Sep 30, 2020

When I failed SFMA and Financial Reporting, it felt like an unexpected break-up. I hadn’t anticipated failing. All that time invested in study and now I had to start all over again!Work smarter, not harderBut that’s just it- you’ve already put in the hard work and laid the foundation. You are not starting from scratch. This time round it’s about working smarter, not harder. Use your time and energy wisely.Take a few days for yourself if you need to. It is a form of loss and can be a very lonely time. Talk things through with supportive people, indulge in some self-care and do things that make you happy.I remember the Partner in my Department calling me at the time and encouraging me to “get back up on the horse!”. That’s what I did and know that you can, too.Ways to get back on trackCapitalise on the time and energy you’ve already invested studying by preparing for the repeat in the following ways:Boost your confidence. It’s helpful to write down all of your achievements to date, as far back as you can remember. Look at them- aren’t you proud? Reflect on your study routine and exam technique. Be honest with yourself:-What do you need to do more of? What do you need to do less of?-What should you do differently?-What can you start doing?-What must you stop doing altogether?  You know best! What resources are available to help you?You are not on your own with this challenge. Utilise the resources available to you, which include:-          Role models- Senior colleagues may surprise you by sharing their stories of failure with you. When I realised that others ahead of me had failed, I felt less alone and also realised that I could still advance in my career even after this set-back. You can learn from others how they achieved success when it seemed impossible. -          Additional classes and grinds-Taking additional classes run by Chartered Accountants Ireland was really valuable. A group of us who were repeating also arranged a day of grinds which was very beneficial. -          Help from colleagues and peers- Reach out to people who have sat exams recently. I received a great deal of support from colleagues the year ahead of me when I struggled with past paper questions. Don’t be afraid to ask for help and advice. Most people will be happy to assist, as they’ve been there too! You might also arrange calls and study sessions with others who are repeating where you can share thoughts. -          CA support- CA Support are here to assist you and can be contacted on email at or on 01 637 7342 or 086 024 3294.  There are also other video supports and articles available on our site.  Ease back into study by reading relevant articles that make the subject come to life for you and keep it interesting. Make it an activity that you enjoy and build your confidence back up this way! While the process is still fresh in your mind, going through as many sample questions and past papers as you can may be easier than immediately going back to the text books.  Take time for you every day. Your well-being is more important than anything else, so do something that you love daily. Prioritise yourself and make sure that you eat well, get enough exercise, fresh air and rest. It sounds simple, but it’s easy to have tunnel vision when in study-mode.And finally…This experience is a tough one to go through. It might feel very unfair, stressful and worrying. Please know that even if it doesn’t seem like it right now, it will all come together in the end and although it sounds cliché, you will be stronger. You may become a future specialist in an area because of the additional time you’ve had to spend studying it! Opportunities can come from the most surprising places. As you continue your studies, celebrate the results that you have already achieved in your life!By Charlotte Keating. Charlotte is a Chartered Accountant and the founder of Act On It Coaching, www.actonitcoaching.comCA Support is here to support our students, members, and their families. Contact the CA Support team on mobile: (353) 86 024 3294 or email:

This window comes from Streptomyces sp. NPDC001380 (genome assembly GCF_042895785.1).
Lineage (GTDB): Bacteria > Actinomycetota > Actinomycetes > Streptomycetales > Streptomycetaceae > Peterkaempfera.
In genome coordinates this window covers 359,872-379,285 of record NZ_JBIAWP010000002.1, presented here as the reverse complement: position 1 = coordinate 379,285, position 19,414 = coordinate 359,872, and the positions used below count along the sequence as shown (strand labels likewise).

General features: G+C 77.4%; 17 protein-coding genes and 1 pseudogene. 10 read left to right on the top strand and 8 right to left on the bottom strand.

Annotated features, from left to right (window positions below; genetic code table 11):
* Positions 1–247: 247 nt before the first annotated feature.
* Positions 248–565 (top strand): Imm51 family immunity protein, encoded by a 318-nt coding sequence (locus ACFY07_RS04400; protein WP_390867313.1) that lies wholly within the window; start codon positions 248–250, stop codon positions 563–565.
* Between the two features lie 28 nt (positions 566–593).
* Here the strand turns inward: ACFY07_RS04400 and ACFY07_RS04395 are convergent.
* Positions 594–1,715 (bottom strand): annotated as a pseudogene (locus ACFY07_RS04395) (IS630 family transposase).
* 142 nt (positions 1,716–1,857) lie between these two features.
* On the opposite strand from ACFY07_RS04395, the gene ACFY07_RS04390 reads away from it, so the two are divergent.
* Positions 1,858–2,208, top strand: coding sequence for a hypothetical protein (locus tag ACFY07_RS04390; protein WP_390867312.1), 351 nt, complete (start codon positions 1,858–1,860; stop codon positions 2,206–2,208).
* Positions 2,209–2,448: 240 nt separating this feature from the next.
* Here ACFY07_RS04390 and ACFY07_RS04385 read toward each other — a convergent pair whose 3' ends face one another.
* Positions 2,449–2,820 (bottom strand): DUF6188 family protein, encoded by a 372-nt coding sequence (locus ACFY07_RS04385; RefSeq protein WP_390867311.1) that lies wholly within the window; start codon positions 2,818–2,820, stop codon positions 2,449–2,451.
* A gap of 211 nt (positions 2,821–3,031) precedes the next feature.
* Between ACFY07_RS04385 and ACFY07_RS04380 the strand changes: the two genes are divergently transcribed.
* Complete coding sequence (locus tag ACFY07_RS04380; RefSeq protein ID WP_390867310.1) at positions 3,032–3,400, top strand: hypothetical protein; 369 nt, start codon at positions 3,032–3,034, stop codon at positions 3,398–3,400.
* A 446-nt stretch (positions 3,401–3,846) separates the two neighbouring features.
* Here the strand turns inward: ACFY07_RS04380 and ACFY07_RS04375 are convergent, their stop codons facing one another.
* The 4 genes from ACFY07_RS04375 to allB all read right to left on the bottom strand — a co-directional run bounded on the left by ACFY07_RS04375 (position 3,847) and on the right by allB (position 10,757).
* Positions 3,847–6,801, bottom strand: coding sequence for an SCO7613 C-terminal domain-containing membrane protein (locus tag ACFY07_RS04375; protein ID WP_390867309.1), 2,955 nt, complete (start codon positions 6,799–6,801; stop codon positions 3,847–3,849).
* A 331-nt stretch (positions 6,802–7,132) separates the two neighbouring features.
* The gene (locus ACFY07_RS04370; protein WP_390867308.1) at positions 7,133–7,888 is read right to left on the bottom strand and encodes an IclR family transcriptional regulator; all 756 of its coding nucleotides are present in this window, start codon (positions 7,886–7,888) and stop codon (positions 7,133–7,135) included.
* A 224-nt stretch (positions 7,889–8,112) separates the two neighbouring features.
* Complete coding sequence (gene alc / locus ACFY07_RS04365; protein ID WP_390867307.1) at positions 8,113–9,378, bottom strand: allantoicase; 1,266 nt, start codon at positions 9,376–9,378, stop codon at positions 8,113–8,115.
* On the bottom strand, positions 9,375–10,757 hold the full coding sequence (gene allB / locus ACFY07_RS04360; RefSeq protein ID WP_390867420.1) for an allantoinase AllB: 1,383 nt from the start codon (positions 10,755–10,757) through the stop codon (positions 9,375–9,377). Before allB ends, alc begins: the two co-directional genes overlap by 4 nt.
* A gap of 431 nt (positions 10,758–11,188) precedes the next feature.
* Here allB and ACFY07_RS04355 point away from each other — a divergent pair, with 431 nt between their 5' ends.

Sep 29, 2020